The second appeal for the application at Bradley, near Dipton, County Durham is well under way, with UK Coal Surface Mining Limited admitting that they have to sell the site and so will not be operating it.
So far local residents and members of NOTT (No Opencast Today or Tomorrow) part of the Pont Valley Network have made representations to the hearing in several sittings.
The site has been described as a local resident as
“A place to think,
Sit and gaze and stand and gaze”
Local residents submissions have been heart felt and powerful as descriptions are made of how the site is used in work, with family and as a place for solitude. The general feeling amongst the third parties is of tired, unending, determination, some of these people have fought three applications on this site over a period of 27 years. Including locals who are part of 6 generations of one family who have lived in the nearby area.
A local resident, who is mother of two young girls, said that she had not wanted to involve them too much in the process of this application as she teaches her children an important lesson that “No means No.” It doesn’t mean come back and ask someone else and keep badgering people until they capitulate.
Similar sentiments were brought by a mother of 7 and Cub Scout Leader who described UK Coal as a child who asks first mum, then dad if they can have a sweet and get told no. The child goes on to ask Granny who repeats the parents position. The child keeps going and asks Gramps, who says, “oh yes, of course!” She likened UK Coal to this, they just don’t want to listen to No and plan to keep asking until someone gives them the answer they are looking for.
Earlier this week Mr Bolton, the operations expert, explained that UK Coal would not necessarily operate the site. As a requirement of the government’s loan to enable a phased closure of UK Coal’s last remaining deep mines, the company has to sell all of its remaining opencast mines. The applicant in this case, now called Juniper Number Three, are pursuing the re-run of the appeal as only the original applicant can seek an appeal, so this is part of the liquidation attempt to maximise assets. This makes most of the evidence given by UK Coal Surface Mining Ltd irrelevant as another organisation are likely to run the site. Mr Bolton said that the company who buy the site may well choose to keep on much of the staff to keep their experience, but that seems unlikely given that these high level workers were the ones who failed to make a viable business and have been forced by the state to sell the site.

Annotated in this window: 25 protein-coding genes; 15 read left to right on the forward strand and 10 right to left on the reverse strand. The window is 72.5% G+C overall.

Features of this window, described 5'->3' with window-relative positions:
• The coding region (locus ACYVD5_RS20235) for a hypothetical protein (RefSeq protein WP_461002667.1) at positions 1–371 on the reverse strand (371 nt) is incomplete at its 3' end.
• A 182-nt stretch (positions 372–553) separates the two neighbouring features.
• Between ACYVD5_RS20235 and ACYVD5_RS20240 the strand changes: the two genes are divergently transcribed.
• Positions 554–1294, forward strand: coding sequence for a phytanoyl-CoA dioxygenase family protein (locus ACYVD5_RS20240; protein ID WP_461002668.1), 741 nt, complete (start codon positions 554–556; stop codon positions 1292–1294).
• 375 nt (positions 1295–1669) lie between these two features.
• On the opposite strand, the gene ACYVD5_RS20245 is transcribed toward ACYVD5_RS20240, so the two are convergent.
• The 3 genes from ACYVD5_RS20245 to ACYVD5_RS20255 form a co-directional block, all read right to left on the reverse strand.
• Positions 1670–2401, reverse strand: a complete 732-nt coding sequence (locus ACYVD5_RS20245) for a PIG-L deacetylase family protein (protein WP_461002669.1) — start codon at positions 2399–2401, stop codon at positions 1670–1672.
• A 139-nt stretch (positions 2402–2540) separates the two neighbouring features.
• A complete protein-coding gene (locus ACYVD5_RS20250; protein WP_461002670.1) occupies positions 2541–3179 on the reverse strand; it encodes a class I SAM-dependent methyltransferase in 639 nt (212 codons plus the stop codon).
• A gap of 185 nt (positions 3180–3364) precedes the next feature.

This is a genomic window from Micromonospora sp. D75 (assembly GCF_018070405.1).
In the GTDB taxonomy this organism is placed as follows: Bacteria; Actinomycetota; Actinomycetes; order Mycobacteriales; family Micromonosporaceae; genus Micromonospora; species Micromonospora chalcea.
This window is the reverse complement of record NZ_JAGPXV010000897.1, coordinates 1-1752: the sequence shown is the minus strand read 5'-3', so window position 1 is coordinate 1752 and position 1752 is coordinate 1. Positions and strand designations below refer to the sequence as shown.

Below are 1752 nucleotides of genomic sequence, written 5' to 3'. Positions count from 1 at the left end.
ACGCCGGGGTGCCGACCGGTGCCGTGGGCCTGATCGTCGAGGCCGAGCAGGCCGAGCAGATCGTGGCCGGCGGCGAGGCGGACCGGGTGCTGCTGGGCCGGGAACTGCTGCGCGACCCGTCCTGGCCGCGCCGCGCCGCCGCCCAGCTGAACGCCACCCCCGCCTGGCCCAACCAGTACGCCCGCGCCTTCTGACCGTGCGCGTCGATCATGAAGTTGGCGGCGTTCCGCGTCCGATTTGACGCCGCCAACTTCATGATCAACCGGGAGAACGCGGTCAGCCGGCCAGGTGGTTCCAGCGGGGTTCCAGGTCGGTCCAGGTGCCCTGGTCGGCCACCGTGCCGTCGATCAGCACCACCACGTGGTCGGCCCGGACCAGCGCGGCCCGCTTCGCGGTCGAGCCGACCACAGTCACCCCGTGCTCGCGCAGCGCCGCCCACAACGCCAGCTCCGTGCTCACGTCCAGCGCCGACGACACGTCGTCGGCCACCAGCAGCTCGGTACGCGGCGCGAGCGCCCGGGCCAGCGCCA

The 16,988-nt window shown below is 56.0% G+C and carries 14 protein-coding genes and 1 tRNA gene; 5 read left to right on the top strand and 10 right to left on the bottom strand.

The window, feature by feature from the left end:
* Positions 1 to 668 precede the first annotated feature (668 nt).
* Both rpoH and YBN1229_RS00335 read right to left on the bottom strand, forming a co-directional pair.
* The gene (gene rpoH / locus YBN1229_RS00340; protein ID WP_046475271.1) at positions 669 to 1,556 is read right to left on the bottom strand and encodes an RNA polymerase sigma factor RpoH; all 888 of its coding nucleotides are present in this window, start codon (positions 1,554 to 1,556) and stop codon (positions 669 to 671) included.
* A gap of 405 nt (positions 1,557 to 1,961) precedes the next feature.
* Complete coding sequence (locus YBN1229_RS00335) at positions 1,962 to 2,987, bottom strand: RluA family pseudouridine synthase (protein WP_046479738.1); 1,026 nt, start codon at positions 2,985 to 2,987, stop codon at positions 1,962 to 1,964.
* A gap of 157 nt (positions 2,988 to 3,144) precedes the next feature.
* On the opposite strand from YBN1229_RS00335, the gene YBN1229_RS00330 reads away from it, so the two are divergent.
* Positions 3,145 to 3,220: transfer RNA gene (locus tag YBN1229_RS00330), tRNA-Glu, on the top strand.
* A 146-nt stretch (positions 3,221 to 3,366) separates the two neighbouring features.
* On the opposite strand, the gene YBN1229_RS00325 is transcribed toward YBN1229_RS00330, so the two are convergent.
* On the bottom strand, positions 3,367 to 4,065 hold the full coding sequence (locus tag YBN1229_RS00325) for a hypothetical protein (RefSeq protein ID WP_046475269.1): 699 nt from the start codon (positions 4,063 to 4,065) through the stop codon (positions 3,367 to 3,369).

CAN is concerned that the ultimate operator of the site will cut even more corners that UK Coal in order to try and extract the coal cheaper and keep their business afloat where UK Coal, in its varies guises, failed.
There have been some slight changes to the mining and restoration plans expected to be in order to try to placate local people so that the company can show itself in a good light. No one is buying this. The company plan to ‘gift’ an area of grassland mainly bordering the site, with some from the central area, to a local wildlife organisation to manage.
An extract from local resident, Tracy Gillman’s submission gives a realistic sense of why this area matters. ”Walking in the landscape and watching from the bottom of the garden I see hares sprinting across the fields, linnets, wrens, greenfinch, tree-creeper, wood-pecker, robins, hedge-sparrows make a home here. While circling the sky above the proposed site, the ever-present Red Kites call and search for food. Children sledge in the fields every winter, families ramble through the local countryside black-berrying, picking holly for Christmas decorations, elderflowers and berries to make cordials.”
That the people of this area have so far been successful in protecting this site from opencast the area has been positively shaped by this. Examples of this include “The red kite is a powerful symbol of re-generation here in Derwentside, but as Friends of Red Kites North East who have a website that has attracted this year alone over 28,000 visits, as they have said, if open-cast proposals had previously been accepted then this area of would not have been chosen as a nesting site…” also from Tracy Gillman.
A spokes person from The Coal Action Network spoke in the first week giving points on the need for coal, party policy, damage to tourism caused by this proposal especially for cyclists. She also countered claims that the company were genuinely concerned about jobs (as they are loosing 1,300 jobs in the deep mines) and that they care about the environment (opencast mining is more environmentally polluting at the point of extraction than deep mined coal.)
The inquiry is on going with more evidence to be heard from local people and the company, including archaeology, need for coal, hydrology and transport.